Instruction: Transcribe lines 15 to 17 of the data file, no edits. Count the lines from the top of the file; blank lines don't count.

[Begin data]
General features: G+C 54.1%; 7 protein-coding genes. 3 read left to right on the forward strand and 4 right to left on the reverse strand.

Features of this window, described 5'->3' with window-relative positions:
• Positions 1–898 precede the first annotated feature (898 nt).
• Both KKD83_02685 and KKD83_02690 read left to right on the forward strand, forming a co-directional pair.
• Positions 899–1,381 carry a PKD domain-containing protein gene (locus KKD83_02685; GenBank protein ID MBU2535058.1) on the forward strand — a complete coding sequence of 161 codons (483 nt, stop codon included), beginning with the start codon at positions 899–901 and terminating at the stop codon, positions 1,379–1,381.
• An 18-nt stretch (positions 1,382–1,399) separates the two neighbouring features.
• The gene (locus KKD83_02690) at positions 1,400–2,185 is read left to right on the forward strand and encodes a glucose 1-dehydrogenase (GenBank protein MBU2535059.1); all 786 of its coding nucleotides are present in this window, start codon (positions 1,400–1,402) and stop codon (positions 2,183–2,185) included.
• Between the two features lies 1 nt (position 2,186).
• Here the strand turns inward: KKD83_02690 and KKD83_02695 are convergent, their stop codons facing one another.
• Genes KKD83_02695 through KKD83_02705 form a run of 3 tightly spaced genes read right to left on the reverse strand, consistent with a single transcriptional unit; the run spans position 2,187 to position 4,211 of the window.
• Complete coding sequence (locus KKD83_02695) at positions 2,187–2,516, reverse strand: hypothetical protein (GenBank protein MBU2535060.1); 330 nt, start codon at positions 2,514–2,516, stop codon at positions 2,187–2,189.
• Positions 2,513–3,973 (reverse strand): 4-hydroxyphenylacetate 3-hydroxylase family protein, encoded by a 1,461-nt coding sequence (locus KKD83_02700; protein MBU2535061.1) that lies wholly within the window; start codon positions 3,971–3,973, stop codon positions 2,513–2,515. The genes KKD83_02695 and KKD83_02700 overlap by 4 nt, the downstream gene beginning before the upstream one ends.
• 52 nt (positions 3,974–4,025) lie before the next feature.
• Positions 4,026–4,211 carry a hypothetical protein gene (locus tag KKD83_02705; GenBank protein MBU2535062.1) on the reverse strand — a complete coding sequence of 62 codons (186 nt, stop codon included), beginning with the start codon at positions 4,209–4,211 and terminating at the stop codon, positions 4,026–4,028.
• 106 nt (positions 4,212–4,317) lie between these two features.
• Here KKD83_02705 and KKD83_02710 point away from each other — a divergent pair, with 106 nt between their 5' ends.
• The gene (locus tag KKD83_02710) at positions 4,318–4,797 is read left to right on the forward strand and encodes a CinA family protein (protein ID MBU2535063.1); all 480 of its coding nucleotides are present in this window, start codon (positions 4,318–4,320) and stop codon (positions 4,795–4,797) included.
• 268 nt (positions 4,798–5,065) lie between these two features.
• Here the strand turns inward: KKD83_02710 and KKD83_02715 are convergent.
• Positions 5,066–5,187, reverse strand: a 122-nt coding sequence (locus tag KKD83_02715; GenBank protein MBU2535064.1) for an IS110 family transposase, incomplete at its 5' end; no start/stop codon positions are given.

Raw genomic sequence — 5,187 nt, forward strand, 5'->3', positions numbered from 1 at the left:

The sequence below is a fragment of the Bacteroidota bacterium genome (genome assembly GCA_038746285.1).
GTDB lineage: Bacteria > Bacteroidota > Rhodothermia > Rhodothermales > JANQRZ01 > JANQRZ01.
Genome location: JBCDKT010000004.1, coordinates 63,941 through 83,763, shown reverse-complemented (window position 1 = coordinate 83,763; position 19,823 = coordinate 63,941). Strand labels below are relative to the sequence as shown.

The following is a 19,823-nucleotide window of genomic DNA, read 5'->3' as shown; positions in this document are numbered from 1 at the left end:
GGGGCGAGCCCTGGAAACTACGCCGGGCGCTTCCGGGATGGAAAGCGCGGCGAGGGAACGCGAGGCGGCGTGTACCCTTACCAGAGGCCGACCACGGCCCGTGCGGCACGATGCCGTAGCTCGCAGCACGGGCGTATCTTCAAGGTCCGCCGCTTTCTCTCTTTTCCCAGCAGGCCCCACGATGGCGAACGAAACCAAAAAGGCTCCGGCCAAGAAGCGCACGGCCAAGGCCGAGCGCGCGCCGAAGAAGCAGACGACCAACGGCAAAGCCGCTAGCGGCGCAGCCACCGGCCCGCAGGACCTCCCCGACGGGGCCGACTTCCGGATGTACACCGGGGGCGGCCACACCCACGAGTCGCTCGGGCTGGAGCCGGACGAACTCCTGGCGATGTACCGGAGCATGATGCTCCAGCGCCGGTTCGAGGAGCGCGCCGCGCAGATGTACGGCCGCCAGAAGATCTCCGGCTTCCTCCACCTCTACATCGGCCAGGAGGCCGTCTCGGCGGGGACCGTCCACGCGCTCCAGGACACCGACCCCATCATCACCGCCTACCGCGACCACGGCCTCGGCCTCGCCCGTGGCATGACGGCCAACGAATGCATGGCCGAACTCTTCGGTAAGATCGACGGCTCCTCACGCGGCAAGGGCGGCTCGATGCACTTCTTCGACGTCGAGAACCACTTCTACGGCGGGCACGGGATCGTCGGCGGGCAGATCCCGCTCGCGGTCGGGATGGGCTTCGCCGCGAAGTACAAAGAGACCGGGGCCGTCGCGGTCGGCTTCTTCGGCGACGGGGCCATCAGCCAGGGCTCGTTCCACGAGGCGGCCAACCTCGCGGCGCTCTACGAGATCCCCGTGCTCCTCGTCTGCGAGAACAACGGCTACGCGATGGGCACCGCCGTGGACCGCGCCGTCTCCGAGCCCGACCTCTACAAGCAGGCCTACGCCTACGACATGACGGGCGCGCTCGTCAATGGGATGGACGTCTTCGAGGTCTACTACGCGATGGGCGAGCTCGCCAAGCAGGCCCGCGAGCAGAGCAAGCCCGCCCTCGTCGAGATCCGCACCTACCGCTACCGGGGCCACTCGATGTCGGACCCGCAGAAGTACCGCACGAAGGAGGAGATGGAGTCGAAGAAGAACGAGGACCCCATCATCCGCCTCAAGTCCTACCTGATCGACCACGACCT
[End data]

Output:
• 106 nt (positions 4,212–4,317) lie between these two features.
• Here KKD83_02705 and KKD83_02710 point away from each other — a divergent pair, with 106 nt between their 5' ends.
• The gene (locus tag KKD83_02710) at positions 4,318–4,797 is read left to right on the forward strand and encodes a CinA family protein (protein ID MBU2535063.1); all 480 of its coding nucleotides are present in this window, start codon (positions 4,318–4,320) and stop codon (positions 4,795–4,797) included.